India’s Founding Moment : The Constitution of a Most Surprising Democracy by Madhav Khosla

I wanted to learn about the conception of the Indian Constitution. I found this book which explored the major predicaments faced by the constituent assembly and the thought process behind the structure of the constitution. It is an interesting book that explores the dilemmas faced by the founding fathers while writing a constitution for a largely illiterate impoverished country.

A constitution is not just a document laying out principles by which a state will be governed but is also a vision of the state that the founding members want to create. It lays down the ideal that the nation should strive towards. It also creates checks and balances for the worst tendencies of its citizens and its inherent structure is dependent on the nation’s history and culture.

Both the vision and structure were especially important while creating the Indian constitution. This was because, unlike Western Society, India did not gradually liberate its people and introduce self rule. This meant that self rule needed to be enabled without society regressing into its former evils that caused its stagnation and subsequent colonization (i.e. Caste system, backward religious practices). At the same time it needed to ensure that the average Indian citizen was given his rights and self respect and was not subjugated under the tyranny of a domineering government (i.e. British colonial government). The state that was created should educate society of a new way of living which included equality of rights and freedom of expression while blocking society from falling back into bad habits. This was why assumptions as well as exceptions were codified that resulted in the Indian Constitution being the longest constitution written.

Furthermore, the new state should be strong enough so that it can take on the systemic challenges plaguing Indian society such as poverty, malnutrition and illiteracy and react to dynamic challenges such as droughts or natural disasters.  This is why the founding fathers created a strong centre that could overrule lower governments.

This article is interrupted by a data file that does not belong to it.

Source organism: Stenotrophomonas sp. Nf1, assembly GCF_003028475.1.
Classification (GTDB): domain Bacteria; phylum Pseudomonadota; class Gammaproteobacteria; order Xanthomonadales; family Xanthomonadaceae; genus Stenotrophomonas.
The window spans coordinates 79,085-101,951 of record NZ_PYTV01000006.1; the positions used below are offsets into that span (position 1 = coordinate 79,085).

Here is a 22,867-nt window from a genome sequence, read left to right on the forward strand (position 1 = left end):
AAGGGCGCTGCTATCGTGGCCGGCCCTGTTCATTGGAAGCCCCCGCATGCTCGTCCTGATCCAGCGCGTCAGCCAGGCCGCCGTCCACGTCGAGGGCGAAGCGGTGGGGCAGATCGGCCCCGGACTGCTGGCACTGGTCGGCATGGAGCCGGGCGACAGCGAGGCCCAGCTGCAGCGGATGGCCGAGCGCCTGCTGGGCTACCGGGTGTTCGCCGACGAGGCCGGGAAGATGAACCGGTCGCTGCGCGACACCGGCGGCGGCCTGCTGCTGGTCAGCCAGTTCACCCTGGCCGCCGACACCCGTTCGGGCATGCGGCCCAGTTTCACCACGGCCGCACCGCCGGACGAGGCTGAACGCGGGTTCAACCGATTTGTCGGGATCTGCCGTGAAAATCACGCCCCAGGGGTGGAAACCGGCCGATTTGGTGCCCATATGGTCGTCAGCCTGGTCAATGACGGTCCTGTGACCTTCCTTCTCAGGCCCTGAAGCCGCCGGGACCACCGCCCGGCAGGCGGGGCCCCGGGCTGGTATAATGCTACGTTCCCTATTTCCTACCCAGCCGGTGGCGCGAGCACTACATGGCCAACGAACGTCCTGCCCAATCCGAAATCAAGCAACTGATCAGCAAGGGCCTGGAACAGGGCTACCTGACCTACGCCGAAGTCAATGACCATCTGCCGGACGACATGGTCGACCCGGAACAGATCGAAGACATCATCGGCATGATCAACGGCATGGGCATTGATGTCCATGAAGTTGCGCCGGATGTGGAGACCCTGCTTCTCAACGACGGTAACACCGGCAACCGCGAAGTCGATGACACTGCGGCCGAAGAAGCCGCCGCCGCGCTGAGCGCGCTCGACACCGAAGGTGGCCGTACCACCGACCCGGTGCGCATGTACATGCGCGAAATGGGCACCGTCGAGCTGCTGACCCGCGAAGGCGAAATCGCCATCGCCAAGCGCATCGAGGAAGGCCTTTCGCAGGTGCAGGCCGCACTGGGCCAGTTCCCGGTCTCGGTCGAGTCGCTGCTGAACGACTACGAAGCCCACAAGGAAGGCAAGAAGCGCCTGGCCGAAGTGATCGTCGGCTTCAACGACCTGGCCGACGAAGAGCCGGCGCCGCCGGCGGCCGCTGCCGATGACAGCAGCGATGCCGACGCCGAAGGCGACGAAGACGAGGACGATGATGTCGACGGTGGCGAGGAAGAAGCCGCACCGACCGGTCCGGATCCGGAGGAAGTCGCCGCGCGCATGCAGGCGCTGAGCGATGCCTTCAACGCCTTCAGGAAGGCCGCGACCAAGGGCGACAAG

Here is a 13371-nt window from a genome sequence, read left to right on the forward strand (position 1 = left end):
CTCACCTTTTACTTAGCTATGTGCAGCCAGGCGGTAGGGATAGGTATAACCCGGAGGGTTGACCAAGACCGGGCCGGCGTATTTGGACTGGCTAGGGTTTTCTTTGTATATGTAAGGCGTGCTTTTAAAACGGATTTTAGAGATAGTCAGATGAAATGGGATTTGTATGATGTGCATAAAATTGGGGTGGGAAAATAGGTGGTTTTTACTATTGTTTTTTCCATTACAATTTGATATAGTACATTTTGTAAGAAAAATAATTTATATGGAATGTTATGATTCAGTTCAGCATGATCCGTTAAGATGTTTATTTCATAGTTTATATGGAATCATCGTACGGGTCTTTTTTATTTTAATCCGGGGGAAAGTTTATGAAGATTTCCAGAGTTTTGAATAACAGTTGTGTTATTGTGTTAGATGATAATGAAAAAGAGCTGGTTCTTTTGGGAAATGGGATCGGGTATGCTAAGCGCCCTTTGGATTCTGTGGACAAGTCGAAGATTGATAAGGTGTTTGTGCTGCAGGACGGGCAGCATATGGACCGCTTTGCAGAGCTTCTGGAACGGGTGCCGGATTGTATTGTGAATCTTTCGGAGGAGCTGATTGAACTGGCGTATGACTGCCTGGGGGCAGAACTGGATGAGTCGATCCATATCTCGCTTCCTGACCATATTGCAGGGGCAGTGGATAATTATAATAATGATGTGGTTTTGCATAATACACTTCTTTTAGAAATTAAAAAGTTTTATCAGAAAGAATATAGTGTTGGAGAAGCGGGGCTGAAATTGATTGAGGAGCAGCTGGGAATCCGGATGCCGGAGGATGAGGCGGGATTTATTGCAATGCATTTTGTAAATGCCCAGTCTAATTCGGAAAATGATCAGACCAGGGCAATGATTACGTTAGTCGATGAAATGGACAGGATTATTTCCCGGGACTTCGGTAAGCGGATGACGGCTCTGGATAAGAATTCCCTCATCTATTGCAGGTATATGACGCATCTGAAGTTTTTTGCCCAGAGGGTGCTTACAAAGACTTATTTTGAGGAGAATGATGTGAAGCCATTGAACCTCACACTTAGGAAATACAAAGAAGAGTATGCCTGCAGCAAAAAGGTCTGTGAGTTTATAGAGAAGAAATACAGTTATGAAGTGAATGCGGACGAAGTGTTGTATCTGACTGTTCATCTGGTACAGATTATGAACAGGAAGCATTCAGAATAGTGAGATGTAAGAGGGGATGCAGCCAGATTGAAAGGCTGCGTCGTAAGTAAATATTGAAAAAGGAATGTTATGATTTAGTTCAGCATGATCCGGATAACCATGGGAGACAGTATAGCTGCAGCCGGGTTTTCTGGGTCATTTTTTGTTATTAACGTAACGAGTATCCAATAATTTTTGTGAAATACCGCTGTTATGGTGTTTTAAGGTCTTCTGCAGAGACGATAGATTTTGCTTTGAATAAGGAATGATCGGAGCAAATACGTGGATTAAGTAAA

Finally, the founding members chose to create a democratic country because each individual has a unique point of view which should be accommodated in the government that is created. India is a diverse society with many unique identities. The solution to this was democracy where every individual Indian citizen had the choice to choose their representative. This way the state was not imposing an identity on a person like the British were with different interest groups (i.e. parties representing religions) but was rather allowing the individual to choose their preferences.

The reason that reservation for the backward castes and tribes was done was because these sections of society had historically been discriminated against and had become so backward that the caste or tribe they belonged to overruled all of their personal choices or capabilities. They were unable to choose their identity as individuals because their role in society had been decided for them. In order to remove this difference they were given reservations. Unlike religious or ethnic communities, caste was a social construct that needed to be destroyed and in order to iron out the societal inequality, reservation was provided to them.

Many of the constituent members had varied views on the type of state they wanted to create after the British left. Some such as Mahatma Gandhi were not inclined to a Western form of government but were more interested in small local governments loosely tied together. The book explores these various thought processes and then explains the rationale behind the creation of the democratic form of government we see today. The constituent assembly believed that the only way that India could tackle its problems and avoid falling back to regressive practices was by creating a strong democratic government with a strong center which was guided by the principles of liberty, equality and fraternity.  


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